I must have missed the memo, but 80s space opera anime appears to have become fashionable again. No Sooner had I finished reviewing the fantastic, Galak-Z: The Dimensional in all of its anime-inspired roguelike glory, than I received a code for Capsule Force, Klobit’s equally brilliant multiplayer focused anime shooter. Capsule Force might be a fundamentally very different experience to Galak-Z, but they both share a very distinct aesthetic, and although, Capsule Force goes for a more cartoony, exaggerated look, it’s interesting to see two games that take such clear inspiration from such a unique corner of the manga/anime market released within weeks of each other. Whether this is just the beginning of a renaissance in such art design remains to be seen, but if it leads to more games of comparable quality, I’m all for it.
After thoroughly enjoying the big haired, neon coloured brilliance of Galak-Z, I was more than happy to return to an aesthetic that played such a big role in my childhood, and while the visuals of, Capsule Force are undoubtedly more 8-bit inspired, they look no less fantastic here. It might be a relatively simplistic game from a visual perspective, but make no mistake, art direction and charm go a long way, and here, they are both of a consistently high standard.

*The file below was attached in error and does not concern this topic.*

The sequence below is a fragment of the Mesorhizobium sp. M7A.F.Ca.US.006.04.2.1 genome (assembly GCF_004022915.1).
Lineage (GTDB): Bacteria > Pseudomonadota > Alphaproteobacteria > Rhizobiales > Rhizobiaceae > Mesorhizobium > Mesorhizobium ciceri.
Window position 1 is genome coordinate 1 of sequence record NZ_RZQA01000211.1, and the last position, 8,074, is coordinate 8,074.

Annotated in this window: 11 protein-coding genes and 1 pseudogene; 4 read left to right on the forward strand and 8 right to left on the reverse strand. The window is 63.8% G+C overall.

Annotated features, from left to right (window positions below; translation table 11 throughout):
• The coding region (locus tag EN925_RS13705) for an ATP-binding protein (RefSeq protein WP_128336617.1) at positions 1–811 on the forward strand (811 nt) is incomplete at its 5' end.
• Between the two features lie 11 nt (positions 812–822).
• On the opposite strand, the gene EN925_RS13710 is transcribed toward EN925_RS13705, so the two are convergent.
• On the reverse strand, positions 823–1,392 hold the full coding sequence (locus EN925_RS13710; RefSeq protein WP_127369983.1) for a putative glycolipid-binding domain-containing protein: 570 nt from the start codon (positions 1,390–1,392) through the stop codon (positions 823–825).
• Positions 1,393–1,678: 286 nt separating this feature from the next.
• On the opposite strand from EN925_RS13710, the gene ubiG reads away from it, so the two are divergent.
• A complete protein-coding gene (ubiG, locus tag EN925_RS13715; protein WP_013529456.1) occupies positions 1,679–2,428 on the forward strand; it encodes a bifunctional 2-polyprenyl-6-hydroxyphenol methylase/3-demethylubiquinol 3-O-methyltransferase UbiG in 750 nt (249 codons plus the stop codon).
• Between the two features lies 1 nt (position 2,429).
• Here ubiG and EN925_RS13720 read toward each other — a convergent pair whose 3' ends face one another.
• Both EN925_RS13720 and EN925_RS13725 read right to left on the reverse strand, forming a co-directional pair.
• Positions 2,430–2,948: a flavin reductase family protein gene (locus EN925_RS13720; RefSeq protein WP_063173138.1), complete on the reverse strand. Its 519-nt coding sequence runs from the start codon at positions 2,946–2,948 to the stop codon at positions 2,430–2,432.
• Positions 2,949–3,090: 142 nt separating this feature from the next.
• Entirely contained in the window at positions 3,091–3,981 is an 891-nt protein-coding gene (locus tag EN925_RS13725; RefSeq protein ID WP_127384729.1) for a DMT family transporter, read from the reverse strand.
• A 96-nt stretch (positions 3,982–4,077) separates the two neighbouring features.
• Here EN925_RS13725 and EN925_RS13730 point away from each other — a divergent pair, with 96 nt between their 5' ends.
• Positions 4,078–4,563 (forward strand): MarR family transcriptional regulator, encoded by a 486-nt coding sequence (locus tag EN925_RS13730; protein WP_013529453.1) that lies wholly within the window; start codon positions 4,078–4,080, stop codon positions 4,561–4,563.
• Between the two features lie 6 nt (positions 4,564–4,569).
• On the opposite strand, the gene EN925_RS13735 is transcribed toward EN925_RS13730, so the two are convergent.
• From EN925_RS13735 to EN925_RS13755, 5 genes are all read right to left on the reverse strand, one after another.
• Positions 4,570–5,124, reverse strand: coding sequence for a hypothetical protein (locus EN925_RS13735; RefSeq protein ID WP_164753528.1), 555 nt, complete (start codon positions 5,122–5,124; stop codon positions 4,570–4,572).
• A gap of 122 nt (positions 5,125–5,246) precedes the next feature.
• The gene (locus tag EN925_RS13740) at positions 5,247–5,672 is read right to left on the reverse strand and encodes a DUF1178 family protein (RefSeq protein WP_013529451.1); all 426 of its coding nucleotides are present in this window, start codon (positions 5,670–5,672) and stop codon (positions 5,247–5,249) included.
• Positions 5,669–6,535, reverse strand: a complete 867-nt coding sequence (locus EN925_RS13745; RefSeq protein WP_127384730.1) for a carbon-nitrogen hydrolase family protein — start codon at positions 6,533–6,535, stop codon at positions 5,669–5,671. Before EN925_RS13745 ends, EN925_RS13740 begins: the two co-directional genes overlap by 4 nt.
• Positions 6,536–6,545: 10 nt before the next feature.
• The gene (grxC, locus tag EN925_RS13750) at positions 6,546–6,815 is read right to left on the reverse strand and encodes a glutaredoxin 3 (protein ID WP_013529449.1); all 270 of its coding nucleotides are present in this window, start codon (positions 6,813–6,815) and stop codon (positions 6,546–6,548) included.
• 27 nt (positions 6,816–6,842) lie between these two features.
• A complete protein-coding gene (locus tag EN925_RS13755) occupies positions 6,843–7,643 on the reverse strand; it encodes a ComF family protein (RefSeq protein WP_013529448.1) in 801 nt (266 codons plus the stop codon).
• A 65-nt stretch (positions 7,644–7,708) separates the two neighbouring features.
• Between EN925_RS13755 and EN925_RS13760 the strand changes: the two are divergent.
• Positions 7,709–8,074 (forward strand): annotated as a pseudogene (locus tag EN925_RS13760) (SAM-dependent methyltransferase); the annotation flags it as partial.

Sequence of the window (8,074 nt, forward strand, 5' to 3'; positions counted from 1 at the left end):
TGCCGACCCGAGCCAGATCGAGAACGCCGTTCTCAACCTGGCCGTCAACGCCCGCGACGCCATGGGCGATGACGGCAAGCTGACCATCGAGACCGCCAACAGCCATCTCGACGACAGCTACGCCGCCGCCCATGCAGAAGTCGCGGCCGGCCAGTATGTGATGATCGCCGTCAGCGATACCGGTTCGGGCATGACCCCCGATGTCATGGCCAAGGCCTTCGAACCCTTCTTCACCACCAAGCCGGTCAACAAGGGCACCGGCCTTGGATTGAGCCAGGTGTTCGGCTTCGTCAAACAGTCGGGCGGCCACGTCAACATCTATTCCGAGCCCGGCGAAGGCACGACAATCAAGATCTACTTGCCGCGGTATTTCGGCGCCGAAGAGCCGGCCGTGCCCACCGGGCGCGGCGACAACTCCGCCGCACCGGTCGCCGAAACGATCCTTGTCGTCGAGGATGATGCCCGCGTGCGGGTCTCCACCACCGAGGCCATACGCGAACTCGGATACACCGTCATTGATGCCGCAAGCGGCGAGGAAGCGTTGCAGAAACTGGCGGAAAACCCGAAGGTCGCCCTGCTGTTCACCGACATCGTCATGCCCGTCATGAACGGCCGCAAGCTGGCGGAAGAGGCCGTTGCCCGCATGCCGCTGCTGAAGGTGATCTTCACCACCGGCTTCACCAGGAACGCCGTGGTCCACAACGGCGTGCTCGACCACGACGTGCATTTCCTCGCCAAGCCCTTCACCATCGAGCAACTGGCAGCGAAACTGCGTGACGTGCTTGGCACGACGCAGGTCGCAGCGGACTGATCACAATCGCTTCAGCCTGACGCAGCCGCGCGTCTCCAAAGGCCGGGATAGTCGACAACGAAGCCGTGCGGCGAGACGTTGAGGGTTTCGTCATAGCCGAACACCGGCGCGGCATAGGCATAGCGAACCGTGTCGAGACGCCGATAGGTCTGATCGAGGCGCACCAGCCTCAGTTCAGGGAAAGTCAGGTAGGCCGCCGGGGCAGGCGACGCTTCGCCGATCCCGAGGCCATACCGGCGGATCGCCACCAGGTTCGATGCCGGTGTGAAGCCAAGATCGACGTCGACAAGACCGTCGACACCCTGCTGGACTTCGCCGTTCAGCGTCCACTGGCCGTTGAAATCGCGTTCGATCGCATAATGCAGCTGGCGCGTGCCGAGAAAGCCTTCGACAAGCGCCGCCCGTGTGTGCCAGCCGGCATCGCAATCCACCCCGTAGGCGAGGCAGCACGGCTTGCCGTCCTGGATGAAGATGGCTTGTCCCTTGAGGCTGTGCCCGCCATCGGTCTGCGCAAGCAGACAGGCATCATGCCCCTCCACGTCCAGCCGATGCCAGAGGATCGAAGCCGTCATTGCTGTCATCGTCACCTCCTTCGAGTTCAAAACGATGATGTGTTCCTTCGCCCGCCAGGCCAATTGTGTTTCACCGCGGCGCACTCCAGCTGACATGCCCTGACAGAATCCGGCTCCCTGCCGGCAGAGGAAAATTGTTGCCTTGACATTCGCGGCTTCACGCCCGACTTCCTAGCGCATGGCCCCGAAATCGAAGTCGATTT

Capsule Force’s retro styling’s don’t end with the visuals though – this is a sofa-based thoroughbred, the likes of which we very rarely see anymore. There is a single player mode, but it is extremely basic, and with no online multiplayer of any kind, Capsule Force is almost exclusively dependent upon you having both extra controllers and preferably, three friends to actually use them. Sure, you can play Capsule Force 1-on-1, but to get the most out of the experience, you’ll want to play this game with the full four player quotient on board.
Under the right circumstances, Capsule Force is simply fantastic. Playing as one of four adorable 8-bit anime archetypes, it is your job to get your team’s tram to the other side of the level (across multiple fixed screens) and into your opponents capsule bound galaxy. The reasoning for this is both nonsensical and utterly irrelevant, as what you essentially have here is something that marries the finest aspect of field sports with old school, fast-paced 2D arena shooting. Moving the trams is as easy as standing on them – what isn’t so easy however is staying alive long enough to make any noticeable progress. With your enemies shooting at you at all times and an array of stage based booby-traps and weaponry just as eager to claim your scalp, staying put for more than a few seconds is nigh on impossible.
Capsule force is a constant blur of laser beams and colour with both teams attempting to take each other out with the streamed or charged shots available. The fast-paced streaming shots are certainly a safer bet, but there is no getting past the potential devastation of a well-timed and well-placed charge attack. It does leave you immobile just before and just after shooting, but this attack wipes out everything in its path, and like just about everything else in this game, does a great job of combining technical simplicity with tactical depth.